Criminal Justice Degrees in Virginia
Guide to Virginia Criminal Justice Schools
Virginia criminal justice schools are plentiful, and they can provide great opportunities for people who want to pursue this career. There are so many colleges and universities in Virginia, along with a variety of technical and vocational programs that people can choose from. It’s up to you to take the time to check out all of the options that you have and find the right program for your needs. Traditional classes are great for those who have recently left high school, or those who want a higher career that requires a more structured education. However, if you’re short on time or need something more flexible, online courses or vocational programs will be your best bet.
Online courses are becoming more and more popular because they allow people to study at their own pace and on their own time. They’re also much more affordable than many people realize, and can provide anyone with a chance to get an education without having to put their lives on hold or spend their career lives in debt. There is nothing wrong with a traditional education, of course, and vocational programs can still provide the fast education that people need at an affordable cost. It’s going to be your decision in the end, but you can guarantee that you will be successful no matter what education you choose, as long as you find the one that’s right for you.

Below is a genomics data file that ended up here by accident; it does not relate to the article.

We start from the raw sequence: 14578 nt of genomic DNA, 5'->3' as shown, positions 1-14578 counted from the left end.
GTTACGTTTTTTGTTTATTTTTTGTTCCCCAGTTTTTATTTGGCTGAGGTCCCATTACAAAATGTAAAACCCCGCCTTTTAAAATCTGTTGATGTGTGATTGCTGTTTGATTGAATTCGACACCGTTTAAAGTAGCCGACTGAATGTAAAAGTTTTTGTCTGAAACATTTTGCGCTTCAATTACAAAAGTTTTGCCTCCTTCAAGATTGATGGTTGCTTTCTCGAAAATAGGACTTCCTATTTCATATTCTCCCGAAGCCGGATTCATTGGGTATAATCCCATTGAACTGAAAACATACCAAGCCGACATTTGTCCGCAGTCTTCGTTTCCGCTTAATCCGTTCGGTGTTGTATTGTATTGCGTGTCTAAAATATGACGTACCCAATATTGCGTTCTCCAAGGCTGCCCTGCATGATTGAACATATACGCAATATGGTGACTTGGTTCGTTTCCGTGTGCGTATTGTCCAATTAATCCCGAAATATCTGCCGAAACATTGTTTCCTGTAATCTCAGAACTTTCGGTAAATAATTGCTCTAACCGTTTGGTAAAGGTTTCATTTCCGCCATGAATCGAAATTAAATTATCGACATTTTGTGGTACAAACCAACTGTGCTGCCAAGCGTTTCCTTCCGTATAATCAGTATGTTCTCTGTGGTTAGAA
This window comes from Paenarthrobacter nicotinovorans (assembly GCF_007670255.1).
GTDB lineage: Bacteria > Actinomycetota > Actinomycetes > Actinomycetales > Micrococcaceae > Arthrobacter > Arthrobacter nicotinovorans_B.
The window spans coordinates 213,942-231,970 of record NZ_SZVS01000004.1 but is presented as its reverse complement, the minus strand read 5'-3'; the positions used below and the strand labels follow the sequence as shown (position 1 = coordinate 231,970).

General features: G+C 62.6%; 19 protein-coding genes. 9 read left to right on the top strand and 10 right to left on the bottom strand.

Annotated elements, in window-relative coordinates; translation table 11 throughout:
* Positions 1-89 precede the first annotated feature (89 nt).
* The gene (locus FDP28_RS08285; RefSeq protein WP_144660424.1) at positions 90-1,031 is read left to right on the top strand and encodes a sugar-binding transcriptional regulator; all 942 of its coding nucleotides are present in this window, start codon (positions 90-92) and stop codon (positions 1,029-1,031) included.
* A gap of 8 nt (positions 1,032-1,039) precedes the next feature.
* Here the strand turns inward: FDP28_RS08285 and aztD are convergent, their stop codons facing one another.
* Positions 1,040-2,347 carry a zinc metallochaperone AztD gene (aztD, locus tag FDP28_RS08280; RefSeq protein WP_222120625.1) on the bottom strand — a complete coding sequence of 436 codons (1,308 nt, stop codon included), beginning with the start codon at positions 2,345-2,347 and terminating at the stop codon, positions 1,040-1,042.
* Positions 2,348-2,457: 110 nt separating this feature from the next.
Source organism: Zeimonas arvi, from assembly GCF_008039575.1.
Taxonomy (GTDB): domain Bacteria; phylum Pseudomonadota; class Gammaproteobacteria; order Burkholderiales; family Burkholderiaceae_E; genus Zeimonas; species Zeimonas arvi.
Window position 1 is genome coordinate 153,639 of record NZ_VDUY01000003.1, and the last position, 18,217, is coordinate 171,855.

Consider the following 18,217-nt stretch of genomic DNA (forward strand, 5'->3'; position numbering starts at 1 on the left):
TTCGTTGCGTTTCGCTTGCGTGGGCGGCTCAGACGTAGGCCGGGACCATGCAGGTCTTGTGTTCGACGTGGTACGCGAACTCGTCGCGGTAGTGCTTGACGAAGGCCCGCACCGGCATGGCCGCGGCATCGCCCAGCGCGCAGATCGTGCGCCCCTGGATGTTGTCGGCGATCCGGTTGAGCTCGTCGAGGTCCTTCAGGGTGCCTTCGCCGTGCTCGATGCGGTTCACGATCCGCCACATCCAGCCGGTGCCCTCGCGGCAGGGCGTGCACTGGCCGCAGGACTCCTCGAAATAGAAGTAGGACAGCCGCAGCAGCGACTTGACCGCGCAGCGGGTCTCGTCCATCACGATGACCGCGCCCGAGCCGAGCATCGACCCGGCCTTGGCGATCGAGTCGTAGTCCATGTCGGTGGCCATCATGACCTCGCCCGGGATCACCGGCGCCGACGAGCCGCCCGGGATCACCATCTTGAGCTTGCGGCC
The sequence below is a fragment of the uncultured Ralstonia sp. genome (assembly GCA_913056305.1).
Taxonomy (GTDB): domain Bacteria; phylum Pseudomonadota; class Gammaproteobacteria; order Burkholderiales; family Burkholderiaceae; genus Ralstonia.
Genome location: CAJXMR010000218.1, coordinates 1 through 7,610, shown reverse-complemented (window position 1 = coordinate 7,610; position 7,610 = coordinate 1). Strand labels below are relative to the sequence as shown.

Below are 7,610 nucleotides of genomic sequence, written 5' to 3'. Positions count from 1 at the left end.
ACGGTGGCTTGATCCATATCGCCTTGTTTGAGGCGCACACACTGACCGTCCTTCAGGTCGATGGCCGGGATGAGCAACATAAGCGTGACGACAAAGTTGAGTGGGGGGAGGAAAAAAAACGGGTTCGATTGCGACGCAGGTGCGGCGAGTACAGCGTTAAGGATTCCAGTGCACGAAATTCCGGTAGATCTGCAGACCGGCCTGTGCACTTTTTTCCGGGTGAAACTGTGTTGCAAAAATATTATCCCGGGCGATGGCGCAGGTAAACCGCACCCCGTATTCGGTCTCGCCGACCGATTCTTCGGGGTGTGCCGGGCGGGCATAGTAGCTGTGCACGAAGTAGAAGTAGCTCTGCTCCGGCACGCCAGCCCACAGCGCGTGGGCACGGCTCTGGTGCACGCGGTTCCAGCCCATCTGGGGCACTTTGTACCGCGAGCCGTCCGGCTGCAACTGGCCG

Virginia Criminal Justice Job Outlook and Salary
Virginia is a state that has an ever-growing economy that is quite stable. Being located so close to the nation’s capital and having such a diverse mix of industries that make the economy strong is what keeps this state growing and providing opportunities in many different areas. Criminal justice careers are popular, and have plenty to offer graduates now and into the future. When you’re ready to find the career of your dreams, you should have no trouble finding it in Virginia.
Virginia has a moderate cost of living, depending on where you live. Rural areas are less costly, while the cities and especially those close to the capital will be more expensive to live in. Of course, the pay for criminal justice careers reflects this, with legal professionals making an average income of $92,000 annually, while lawyers specifically bring in over $127,000 on average. Legal aides, assistants, and support workers in the criminal justice field can earn between $50,000 and $90,000 for their skills. Protective services and enforcement jobs (security, corrections, etc) earn annual incomes averaging $40,000 to $70,000, depending on the position.